Tips for managing pangs

Prednisone and weight gain

Immediately after your transplant, among other medications, you will be on high doses of corticosteroids called prednisone or prednisolone to keep the new graft safe.

Prednisone typically increases appetite, which can result in increased calorie intake. Even if you’re not on large doses of prednisolone, you may find your appetite improves naturally because you no longer feel sick.

In the short-term (days to weeks) after your transplant, this may not be too much of a concern as your body needs extra energy and nutrients to heal and begin rehabilitation.

In the longer term, weight gain is a known side effect of prednisone use. Although different for different people, most commonly prednisone can cause a redistribution of fat on the face, stomach and back of the neck.

If increases in appetite have been subtle, you may not even realize this is an issue. Being aware of your increased appetite is the first step.  

Weight gain from fluid retention in the body can sometimes be caused by prednisone. Reduce salt intake if you are building up fluid.

Managing hunger cravings

  • Wholegrain cereals, fresh fruit and vegetables, nuts, seeds, lean meat and dairy will help keep you feeling fuller for longer and manage your hunger cravings
  • Make sure you’re well hydrated. Often we mistake thirst for hunger
  • Choose more fresh, minimally-processed foods in place of processed foods (bacon, sausages and packaged foods) to ensure you’re satisfying your appetite whilst avoiding excessive intake of unhealthy fats, added sugars and excessive salt
  • Be mindful of portion sizes and pay attention to the nutritional quality of the food you eat. A main adult meal should consist of a palm-sized portion of protein, fist-sized portion of starch and two handful-portions of vegetables or salad
  • Eat slowly and with minimal distraction. Focus on what you’re eating and listen to your body. Stop when you’ve had enough and try to be disciplined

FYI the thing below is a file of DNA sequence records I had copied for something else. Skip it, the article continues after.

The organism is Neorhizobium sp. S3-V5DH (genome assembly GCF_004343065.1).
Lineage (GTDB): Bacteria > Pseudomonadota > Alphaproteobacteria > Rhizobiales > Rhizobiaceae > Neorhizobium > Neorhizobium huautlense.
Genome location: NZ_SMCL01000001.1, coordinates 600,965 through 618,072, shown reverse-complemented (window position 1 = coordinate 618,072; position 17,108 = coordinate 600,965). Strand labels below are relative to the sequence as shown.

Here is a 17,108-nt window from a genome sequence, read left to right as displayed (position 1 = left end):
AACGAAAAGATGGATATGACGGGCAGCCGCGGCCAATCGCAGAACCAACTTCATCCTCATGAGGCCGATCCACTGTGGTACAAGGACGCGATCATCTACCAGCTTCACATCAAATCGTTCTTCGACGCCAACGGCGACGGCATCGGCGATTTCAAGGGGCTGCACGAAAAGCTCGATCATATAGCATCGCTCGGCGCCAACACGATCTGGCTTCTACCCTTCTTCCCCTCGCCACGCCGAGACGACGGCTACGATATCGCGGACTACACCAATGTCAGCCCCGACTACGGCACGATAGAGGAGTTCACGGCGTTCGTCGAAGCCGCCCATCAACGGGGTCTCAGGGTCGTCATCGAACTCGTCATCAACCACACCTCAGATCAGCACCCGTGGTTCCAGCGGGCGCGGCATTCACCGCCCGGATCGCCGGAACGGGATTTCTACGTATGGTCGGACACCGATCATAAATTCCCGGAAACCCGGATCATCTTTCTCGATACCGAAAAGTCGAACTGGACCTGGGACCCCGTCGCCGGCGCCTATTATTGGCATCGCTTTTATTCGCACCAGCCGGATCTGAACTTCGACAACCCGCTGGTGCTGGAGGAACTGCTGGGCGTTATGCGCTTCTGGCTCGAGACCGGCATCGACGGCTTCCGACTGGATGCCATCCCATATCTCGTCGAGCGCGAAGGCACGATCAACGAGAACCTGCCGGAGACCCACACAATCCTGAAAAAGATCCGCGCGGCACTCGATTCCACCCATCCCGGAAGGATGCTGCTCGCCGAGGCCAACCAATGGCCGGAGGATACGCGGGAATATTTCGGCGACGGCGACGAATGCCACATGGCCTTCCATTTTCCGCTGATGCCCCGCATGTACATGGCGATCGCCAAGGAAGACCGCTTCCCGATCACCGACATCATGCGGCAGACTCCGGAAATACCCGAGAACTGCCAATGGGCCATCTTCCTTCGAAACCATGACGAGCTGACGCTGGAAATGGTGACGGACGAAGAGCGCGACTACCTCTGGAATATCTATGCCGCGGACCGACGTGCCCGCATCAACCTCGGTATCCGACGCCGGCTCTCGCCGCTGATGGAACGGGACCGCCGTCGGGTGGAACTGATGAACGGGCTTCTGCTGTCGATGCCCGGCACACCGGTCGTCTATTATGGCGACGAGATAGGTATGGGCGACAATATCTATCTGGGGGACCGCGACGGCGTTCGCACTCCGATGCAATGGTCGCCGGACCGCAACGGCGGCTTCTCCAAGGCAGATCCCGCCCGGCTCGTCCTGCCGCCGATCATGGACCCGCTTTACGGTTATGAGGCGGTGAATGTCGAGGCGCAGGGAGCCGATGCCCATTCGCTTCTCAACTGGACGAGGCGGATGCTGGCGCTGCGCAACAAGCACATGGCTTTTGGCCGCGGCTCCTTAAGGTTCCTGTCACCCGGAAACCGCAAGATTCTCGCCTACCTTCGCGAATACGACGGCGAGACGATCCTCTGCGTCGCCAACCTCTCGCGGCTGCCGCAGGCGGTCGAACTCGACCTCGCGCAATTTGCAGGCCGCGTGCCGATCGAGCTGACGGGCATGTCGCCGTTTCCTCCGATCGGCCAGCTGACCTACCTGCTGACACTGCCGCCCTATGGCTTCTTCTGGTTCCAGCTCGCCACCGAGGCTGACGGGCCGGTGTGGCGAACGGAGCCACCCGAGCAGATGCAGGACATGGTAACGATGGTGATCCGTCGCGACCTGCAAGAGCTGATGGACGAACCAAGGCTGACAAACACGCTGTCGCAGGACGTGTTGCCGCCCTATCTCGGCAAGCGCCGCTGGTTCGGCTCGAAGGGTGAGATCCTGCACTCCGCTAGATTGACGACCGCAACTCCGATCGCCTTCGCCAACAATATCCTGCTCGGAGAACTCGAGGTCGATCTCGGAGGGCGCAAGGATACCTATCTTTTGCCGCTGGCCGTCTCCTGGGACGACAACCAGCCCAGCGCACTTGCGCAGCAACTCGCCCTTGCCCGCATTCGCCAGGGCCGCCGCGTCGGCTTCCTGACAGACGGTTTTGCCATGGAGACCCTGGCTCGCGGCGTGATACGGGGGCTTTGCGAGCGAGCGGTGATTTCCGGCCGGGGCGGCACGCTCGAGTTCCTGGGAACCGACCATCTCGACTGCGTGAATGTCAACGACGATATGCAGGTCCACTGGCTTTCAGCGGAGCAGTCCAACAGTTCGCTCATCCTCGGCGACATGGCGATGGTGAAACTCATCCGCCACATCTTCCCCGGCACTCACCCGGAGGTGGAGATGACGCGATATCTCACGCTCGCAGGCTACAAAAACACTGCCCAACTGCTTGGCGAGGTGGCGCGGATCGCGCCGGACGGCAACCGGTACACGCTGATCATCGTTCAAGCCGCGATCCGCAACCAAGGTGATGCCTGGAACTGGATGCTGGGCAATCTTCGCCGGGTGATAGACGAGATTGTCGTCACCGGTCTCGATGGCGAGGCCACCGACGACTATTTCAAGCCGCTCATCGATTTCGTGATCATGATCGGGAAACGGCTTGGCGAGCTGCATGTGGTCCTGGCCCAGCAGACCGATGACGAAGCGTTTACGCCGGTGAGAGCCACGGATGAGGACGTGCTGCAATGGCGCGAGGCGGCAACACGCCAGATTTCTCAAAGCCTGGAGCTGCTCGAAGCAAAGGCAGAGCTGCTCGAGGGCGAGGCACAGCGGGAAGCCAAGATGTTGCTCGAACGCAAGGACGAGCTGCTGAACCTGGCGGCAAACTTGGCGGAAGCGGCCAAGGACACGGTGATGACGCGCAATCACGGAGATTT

• Snack on fresh fruit, vegetables, nuts and reduced fat dairy products which are highly nutritious and are not excessive in calories
  • Avoid skipping meals and always start your day with breakfast
  • Increase physical activity. You might feel that you can’t do enough to burn calories, but it’s important to do something rather than nothing. With advice from your transplant team, build an exercise routine that takes your abilities into consideration and can fit into your day. See our section on transplant sports for information on recipient-friendly exercises.
Healthy Food

Ready-to-eat healthy snacks

Prepare in advance: plan! Adjust recipes to incorporate lean cooking, more vegetables and fibre.

  • Keep a container in the fridge of snacks like carrot sticks, celery sticks, cherry tomatoes, raw mushrooms, snow peas, raw beans and low calorie dips like tomato salsa, hommus or tatziki
  • Cut up fruits to have ready for snacks or after dinner
  • Make only the amount needed for the meal, or pack leftovers straight into the freezer in portion sizes
  • Keep a regular supply of fresh fruits and vegetables in the house
  • Stock cupboard with small supply of low-fat crackers and pretzels
  • Nut snack packs are available in major supermarkets and are a healthy option to have in stock

Make sure you know when you’re most likely to get hungry (e.g. soon after you’ve had your dose of prednisone), and ensure you have healthy food at hand to prevent you from impulse buying less nutritious snacks.

Visit our recipe section for healthy snacks and meals ideas.

Healthy Snacks

Healthy snack options

  • Mini pizza on a grainy English muffin. Add ham, pineapple, tomato, capsicum and grated low-fat cheese
  • Fruit smoothie made with berries and low-fat milk, add plain yoghurt
  • 1 piece of fruit. For example: apple, pear, nectarine with skin on
  • 1 handful of strawberries, berries or grapes
  • 1 cup reduced-fat milk
  • 1 tub (200g) yoghurt
  • 1 cheese stick
  • Plain crackers such as Corn Thins, Cruskits, Vita-Weet with protein topping (cheese or tuna), tomato or vegemite
  • Air-popped popcorn
  • Vegetable sticks (carrot, celery, cucumber, capsicum, cherry tomatoes) with a reduced-fat dip (hummus, tzatziki, cream cheese, cottage cheese, salsa)
  • 1 cup vegetable soup + 1 slice multigrain bread
  • 1 boiled egg, small tin of tuna or small (130g) tin of baked beans on 1 slice multigrain bread or ½ an English muffin
  • Boiled egg on half a multigrain English muffin

Battling the effects of prednisone

Acknowledgements

Transplant Australia gratefully acknowledges the valuable contribution of the following experts in reviewing this material:

Carissa Maroney

Dietitian
Cardiothoracic Medicine, Surgery & Intensive Care, Heart & Lung Transplant, Cardiology
St Vincent’s Hospital

Sheridan Collins

Dietician
Nutrition & Dietetics
The Children’s Hospital at Westmead